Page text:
How to plan an extension

An extension is one of the biggest and most complicated home improvement projects you can undertake. Whether you’re undertaking a single or double storey extension there are a number of things that you’ll need to take into account.

Here’s a list of things to consider when adding an extra room to your house:

  • Deeds
  • Layout
  • Size, setting and neighbours
  • Planning permission

Check your deeds

Before you start any building work it’s important that you check the deeds to your house. You should pay special attention to the deed as it contains information on the work you can and cannot do to the property.

If you’re unsure we recommend you consult a solicitor for extra help and advice in interpreting the deeds. Note that if you’re allowed to build an extension, you’ll have to notify your mortgage lender if you are still paying a mortgage on your home.


Plan the amount of space you’d like to add and how much space you can actually create from your existing house by reconfiguring the current layout.

You can create extra space by building an extension upwards and/ or outwards. Building an extension upwards means creating a two-storey extension. Building an extension outward means building an extra room on the side of the house.

It’s best to consult an architect so that you get the best extension to suit your home and maximum benefit from the space available. You also need to blend the exterior of the extension to the original house or plan as much as possible to align yourself with local planning rules and regulations. Do this by using a similar architectural style and similar materials.

When drawing a blueprint for the extension, take into consideration the layout of your pipe runs and all electricity circuit layouts for an effective plumbing and wiring plan. Establishing these in advance of building work starting will prevent any costly mistakes further down the line.

Size, setting and neighbours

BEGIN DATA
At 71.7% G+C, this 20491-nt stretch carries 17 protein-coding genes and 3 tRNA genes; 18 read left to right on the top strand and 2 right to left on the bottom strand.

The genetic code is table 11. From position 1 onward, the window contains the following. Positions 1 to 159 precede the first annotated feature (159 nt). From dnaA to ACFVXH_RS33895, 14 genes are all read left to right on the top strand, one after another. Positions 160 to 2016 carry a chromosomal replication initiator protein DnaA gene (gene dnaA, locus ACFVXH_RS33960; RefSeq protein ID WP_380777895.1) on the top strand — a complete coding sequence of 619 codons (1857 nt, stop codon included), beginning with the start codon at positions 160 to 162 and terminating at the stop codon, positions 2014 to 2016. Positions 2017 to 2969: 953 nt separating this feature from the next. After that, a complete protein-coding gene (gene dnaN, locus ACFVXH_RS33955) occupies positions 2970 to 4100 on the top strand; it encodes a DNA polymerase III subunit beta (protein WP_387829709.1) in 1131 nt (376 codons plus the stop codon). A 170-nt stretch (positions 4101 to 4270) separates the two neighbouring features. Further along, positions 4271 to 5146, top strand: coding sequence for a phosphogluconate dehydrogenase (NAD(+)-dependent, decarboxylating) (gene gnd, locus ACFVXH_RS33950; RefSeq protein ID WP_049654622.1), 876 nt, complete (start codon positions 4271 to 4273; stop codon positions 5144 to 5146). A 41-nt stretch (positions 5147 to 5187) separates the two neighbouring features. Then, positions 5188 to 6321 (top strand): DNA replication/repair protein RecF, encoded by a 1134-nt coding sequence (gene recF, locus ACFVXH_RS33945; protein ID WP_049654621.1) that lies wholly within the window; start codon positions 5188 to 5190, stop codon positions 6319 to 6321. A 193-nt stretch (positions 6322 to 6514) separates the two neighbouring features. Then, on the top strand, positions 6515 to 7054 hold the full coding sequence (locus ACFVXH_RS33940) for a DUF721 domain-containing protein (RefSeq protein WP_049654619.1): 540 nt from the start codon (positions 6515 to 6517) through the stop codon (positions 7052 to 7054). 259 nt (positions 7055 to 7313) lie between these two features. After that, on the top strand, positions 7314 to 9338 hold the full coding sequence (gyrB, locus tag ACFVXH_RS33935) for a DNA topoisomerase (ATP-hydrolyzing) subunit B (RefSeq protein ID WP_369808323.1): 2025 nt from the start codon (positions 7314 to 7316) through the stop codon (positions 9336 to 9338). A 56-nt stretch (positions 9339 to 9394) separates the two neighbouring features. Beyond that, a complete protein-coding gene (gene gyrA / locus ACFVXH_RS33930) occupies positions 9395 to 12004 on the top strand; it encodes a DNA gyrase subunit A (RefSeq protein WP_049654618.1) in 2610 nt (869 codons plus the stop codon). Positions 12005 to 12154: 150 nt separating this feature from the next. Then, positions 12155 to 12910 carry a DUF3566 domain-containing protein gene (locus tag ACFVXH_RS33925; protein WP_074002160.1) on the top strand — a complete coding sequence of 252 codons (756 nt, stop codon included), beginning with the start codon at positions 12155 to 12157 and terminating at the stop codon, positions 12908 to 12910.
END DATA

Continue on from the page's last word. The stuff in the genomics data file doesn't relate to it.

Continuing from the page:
You’ll need to determine the size of the new extension and its location. Many people choose to build on garden space to extend towards the back of their homes. Be cautious with your planning; a side-extension may block access to the back of your house and building over too much of your garden may reduce the value of your home overall.

There are also regulations around what percentage of your land you can build on and how big your extension can be in relation to the original structure – you’ll need to make sure you have all of the correct permissions before work commences. If your neighbours have an extension, it’s worth finding out their experience with their project as rules and permissions vary from place to place.

Prior to starting the extension project, you should consult your neighbours about your plans. Get permission in writing and make sure they are aware that an extension can take months to complete.

Two-storey extensions

As you need to add in an extra room at first floor level, planning and building a two-storey extension is complex. The extra space required for the first-floor room is taken from existing rooms and corridors so that your home’s structure isn’t compromised. For two-storey extensions, you also need to consider how the new extension will affect ventilation and natural lighting to the existing rooms.

Simply adding a second storey on top of a single-storey extension is relatively easy to accomplish. The foundations are crucial when planning to build an extension to your house. It’s highly recommended that you seek advice and help from an expert when planning and building an extension.

Planning permission

Generally, an extension is considered a permitted development which means you won’t necessarily need planning permission; although a listed property or a property in a conservation area will require planning permission. Permissions vary from area to area so it is always worth consulting with your local planning office in advance of any work.

The information contained within this article is strictly for guidance only. Rated People recommends that you always check current sources of information in case regulations have changed. Rated People cannot accept any liability for miscommunication of the law in the case of a change in regulation or any action done to a property based on the information held in this article. Rated People © 2013.
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